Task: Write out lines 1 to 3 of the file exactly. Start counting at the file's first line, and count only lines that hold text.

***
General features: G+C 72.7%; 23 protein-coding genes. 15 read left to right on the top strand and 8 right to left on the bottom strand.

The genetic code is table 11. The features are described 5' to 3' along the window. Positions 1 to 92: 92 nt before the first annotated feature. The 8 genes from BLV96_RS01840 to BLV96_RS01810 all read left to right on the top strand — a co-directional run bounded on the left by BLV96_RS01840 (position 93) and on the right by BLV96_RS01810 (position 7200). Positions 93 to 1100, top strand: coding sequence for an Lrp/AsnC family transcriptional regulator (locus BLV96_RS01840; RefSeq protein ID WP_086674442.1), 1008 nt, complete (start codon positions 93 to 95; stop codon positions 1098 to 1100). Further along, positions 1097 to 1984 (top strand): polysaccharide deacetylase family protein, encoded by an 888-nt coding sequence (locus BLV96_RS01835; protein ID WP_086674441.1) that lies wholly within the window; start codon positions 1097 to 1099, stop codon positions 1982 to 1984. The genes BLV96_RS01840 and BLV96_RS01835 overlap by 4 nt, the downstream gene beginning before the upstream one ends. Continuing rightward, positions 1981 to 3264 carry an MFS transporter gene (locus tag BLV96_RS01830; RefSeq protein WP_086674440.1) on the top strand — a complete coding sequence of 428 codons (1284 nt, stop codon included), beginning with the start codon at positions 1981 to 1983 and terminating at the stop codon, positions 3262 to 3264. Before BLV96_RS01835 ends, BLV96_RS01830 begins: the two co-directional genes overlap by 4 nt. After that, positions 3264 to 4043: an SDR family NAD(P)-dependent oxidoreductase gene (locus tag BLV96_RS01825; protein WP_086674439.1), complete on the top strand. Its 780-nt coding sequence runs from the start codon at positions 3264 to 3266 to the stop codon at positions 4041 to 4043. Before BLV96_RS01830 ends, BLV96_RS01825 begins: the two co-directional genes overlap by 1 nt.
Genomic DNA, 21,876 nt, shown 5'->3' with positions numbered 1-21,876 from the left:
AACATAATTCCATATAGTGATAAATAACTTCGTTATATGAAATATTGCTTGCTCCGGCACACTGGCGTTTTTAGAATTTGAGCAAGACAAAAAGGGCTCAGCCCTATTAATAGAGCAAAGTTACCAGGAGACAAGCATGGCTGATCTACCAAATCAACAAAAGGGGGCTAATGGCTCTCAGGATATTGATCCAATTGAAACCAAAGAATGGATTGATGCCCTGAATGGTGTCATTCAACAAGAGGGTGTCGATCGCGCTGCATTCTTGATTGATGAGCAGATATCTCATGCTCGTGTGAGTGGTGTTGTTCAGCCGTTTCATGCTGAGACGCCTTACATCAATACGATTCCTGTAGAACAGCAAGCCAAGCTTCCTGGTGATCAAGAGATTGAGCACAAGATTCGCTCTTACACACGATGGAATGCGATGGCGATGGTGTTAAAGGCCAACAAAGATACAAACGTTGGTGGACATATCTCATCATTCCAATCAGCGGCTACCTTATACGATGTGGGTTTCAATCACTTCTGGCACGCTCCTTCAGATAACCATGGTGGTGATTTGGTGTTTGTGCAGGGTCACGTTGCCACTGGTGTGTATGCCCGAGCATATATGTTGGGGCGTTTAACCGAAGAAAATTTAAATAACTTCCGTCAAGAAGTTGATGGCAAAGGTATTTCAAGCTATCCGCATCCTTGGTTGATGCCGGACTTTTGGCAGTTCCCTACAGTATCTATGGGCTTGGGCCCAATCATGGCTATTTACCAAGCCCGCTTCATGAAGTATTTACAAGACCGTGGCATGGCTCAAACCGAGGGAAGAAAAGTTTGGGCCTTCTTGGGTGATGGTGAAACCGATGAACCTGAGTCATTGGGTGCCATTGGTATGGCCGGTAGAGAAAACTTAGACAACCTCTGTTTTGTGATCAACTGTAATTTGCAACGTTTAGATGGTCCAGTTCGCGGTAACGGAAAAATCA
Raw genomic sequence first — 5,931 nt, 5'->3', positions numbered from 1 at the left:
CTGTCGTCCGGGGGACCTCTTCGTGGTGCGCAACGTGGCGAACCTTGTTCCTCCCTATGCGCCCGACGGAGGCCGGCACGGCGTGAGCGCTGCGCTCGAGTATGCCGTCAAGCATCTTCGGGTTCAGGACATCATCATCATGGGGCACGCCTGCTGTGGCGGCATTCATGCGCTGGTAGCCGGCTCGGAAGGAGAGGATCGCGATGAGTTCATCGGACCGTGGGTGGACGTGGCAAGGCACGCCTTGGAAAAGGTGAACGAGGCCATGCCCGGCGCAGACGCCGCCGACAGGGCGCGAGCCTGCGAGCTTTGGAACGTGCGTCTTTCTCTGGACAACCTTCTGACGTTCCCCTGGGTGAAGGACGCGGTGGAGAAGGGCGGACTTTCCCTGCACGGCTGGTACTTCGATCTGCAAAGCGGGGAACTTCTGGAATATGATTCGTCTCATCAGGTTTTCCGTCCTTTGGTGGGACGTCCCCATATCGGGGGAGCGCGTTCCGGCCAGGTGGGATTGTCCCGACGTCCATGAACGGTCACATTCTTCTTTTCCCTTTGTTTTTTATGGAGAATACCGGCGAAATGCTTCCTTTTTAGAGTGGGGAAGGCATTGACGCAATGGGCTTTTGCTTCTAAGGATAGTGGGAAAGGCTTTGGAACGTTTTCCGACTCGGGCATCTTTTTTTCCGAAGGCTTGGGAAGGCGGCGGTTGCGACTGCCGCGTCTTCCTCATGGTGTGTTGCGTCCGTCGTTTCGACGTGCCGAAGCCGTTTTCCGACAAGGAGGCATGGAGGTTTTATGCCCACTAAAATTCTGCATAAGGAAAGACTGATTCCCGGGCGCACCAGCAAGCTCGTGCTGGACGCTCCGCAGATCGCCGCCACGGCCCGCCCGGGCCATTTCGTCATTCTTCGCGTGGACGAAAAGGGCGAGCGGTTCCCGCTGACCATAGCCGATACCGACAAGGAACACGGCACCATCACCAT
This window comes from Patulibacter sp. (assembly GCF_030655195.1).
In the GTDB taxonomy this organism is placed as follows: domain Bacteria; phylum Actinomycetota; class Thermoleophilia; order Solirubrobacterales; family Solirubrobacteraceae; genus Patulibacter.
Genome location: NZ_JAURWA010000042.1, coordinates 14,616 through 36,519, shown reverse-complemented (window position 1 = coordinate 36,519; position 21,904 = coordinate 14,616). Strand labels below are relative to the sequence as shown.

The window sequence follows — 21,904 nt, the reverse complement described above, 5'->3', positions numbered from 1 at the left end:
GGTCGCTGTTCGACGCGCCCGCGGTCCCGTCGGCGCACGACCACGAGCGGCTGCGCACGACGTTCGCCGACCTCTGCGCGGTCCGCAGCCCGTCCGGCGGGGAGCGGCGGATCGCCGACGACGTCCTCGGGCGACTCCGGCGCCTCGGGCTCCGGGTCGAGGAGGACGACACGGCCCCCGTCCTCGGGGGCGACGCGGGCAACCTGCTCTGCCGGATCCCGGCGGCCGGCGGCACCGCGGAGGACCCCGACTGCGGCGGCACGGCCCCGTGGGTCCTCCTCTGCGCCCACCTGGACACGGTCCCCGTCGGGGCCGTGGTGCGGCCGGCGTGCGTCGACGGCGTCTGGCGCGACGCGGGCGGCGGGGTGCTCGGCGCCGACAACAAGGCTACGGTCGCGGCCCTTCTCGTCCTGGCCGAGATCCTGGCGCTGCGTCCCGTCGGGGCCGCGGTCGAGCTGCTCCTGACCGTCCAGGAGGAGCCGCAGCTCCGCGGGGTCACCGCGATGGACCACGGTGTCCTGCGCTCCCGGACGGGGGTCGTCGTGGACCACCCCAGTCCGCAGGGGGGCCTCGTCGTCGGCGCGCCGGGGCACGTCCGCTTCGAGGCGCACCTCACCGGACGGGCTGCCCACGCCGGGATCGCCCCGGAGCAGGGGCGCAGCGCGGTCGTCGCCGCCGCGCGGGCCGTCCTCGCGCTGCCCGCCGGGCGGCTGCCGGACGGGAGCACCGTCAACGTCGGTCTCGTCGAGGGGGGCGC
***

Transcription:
General features: G+C 72.7%; 23 protein-coding genes. 15 read left to right on the top strand and 8 right to left on the bottom strand.

The genetic code is table 11. The features are described 5' to 3' along the window. Positions 1 to 92: 92 nt before the first annotated feature. The 8 genes from BLV96_RS01840 to BLV96_RS01810 all read left to right on the top strand — a co-directional run bounded on the left by BLV96_RS01840 (position 93) and on the right by BLV96_RS01810 (position 7200). Positions 93 to 1100, top strand: coding sequence for an Lrp/AsnC family transcriptional regulator (locus BLV96_RS01840; RefSeq protein ID WP_086674442.1), 1008 nt, complete (start codon positions 93 to 95; stop codon positions 1098 to 1100). Further along, positions 1097 to 1984 (top strand): polysaccharide deacetylase family protein, encoded by an 888-nt coding sequence (locus BLV96_RS01835; protein ID WP_086674441.1) that lies wholly within the window; start codon positions 1097 to 1099, stop codon positions 1982 to 1984. The genes BLV96_RS01840 and BLV96_RS01835 overlap by 4 nt, the downstream gene beginning before the upstream one ends. Continuing rightward, positions 1981 to 3264 carry an MFS transporter gene (locus tag BLV96_RS01830; RefSeq protein WP_086674440.1) on the top strand — a complete coding sequence of 428 codons (1284 nt, stop codon included), beginning with the start codon at positions 1981 to 1983 and terminating at the stop codon, positions 3262 to 3264. Before BLV96_RS01835 ends, BLV96_RS01830 begins: the two co-directional genes overlap by 4 nt. After that, positions 3264 to 4043: an SDR family NAD(P)-dependent oxidoreductase gene (locus tag BLV96_RS01825; protein WP_086674439.1), complete on the top strand. Its 780-nt coding sequence runs from the start codon at positions 3264 to 3266 to the stop codon at positions 4041 to 4043. Before BLV96_RS01830 ends, BLV96_RS01825 begins: the two co-directional genes overlap by 1 nt.
Genomic DNA, 21,876 nt, shown 5'->3' with positions numbered 1-21,876 from the left: